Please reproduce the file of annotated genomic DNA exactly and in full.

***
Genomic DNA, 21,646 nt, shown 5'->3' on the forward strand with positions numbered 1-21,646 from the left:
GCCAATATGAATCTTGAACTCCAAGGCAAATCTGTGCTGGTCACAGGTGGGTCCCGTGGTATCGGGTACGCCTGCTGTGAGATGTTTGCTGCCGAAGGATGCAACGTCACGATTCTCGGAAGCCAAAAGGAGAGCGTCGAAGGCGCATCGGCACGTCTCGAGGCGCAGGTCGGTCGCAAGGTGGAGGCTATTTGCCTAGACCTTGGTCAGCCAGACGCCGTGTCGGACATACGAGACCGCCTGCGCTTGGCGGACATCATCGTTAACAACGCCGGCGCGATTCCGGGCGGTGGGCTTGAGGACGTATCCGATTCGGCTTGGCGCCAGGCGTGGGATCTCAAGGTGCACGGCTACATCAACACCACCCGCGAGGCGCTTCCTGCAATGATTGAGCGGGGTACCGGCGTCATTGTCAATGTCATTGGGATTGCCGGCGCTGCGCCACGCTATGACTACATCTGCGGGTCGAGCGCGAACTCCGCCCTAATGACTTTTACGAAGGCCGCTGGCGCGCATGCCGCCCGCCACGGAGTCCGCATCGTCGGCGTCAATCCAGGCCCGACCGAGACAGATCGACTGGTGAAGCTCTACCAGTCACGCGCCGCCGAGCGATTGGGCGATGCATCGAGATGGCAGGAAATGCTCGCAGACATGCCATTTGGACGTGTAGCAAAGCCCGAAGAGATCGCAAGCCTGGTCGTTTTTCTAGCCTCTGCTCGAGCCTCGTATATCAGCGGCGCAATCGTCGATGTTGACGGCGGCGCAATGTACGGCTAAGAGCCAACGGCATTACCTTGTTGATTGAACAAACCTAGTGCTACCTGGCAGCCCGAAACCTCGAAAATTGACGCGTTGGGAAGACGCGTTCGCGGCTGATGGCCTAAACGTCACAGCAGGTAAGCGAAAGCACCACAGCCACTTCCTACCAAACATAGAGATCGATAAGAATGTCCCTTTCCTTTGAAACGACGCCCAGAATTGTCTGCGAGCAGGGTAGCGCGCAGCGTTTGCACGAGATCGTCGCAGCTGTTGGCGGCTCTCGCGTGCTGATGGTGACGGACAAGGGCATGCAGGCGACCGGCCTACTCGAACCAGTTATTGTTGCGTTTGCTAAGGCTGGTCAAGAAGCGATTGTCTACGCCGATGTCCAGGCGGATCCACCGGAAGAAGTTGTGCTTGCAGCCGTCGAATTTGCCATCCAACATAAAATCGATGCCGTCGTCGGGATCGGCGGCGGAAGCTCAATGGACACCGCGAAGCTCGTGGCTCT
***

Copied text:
Genomic DNA, 21,646 nt, shown 5'->3' on the forward strand with positions numbered 1-21,646 from the left:
GCCAATATGAATCTTGAACTCCAAGGCAAATCTGTGCTGGTCACAGGTGGGTCCCGTGGTATCGGGTACGCCTGCTGTGAGATGTTTGCTGCCGAAGGATGCAACGTCACGATTCTCGGAAGCCAAAAGGAGAGCGTCGAAGGCGCATCGGCACGTCTCGAGGCGCAGGTCGGTCGCAAGGTGGAGGCTATTTGCCTAGACCTTGGTCAGCCAGACGCCGTGTCGGACATACGAGACCGCCTGCGCTTGGCGGACATCATCGTTAACAACGCCGGCGCGATTCCGGGCGGTGGGCTTGAGGACGTATCCGATTCGGCTTGGCGCCAGGCGTGGGATCTCAAGGTGCACGGCTACATCAACACCACCCGCGAGGCGCTTCCTGCAATGATTGAGCGGGGTACCGGCGTCATTGTCAATGTCATTGGGATTGCCGGCGCTGCGCCACGCTATGACTACATCTGCGGGTCGAGCGCGAACTCCGCCCTAATGACTTTTACGAAGGCCGCTGGCGCGCATGCCGCCCGCCACGGAGTCCGCATCGTCGGCGTCAATCCAGGCCCGACCGAGACAGATCGACTGGTGAAGCTCTACCAGTCACGCGCCGCCGAGCGATTGGGCGATGCATCGAGATGGCAGGAAATGCTCGCAGACATGCCATTTGGACGTGTAGCAAAGCCCGAAGAGATCGCAAGCCTGGTCGTTTTTCTAGCCTCTGCTCGAGCCTCGTATATCAGCGGCGCAATCGTCGATGTTGACGGCGGCGCAATGTACGGCTAAGAGCCAACGGCATTACCTTGTTGATTGAACAAACCTAGTGCTACCTGGCAGCCCGAAACCTCGAAAATTGACGCGTTGGGAAGACGCGTTCGCGGCTGATGGCCTAAACGTCACAGCAGGTAAGCGAAAGCACCACAGCCACTTCCTACCAAACATAGAGATCGATAAGAATGTCCCTTTCCTTTGAAACGACGCCCAGAATTGTCTGCGAGCAGGGTAGCGCGCAGCGTTTGCACGAGATCGTCGCAGCTGTTGGCGGCTCTCGCGTGCTGATGGTGACGGACAAGGGCATGCAGGCGACCGGCCTACTCGAACCAGTTATTGTTGCGTTTGCTAAGGCTGGTCAAGAAGCGATTGTCTACGCCGATGTCCAGGCGGATCCACCGGAAGAAGTTGTGCTTGCAGCCGTCGAATTTGCCATCCAACATAAAATCGATGCCGTCGTCGGGATCGGCGGCGGAAGCTCAATGGACACCGCGAAGCTCGTGGCTCT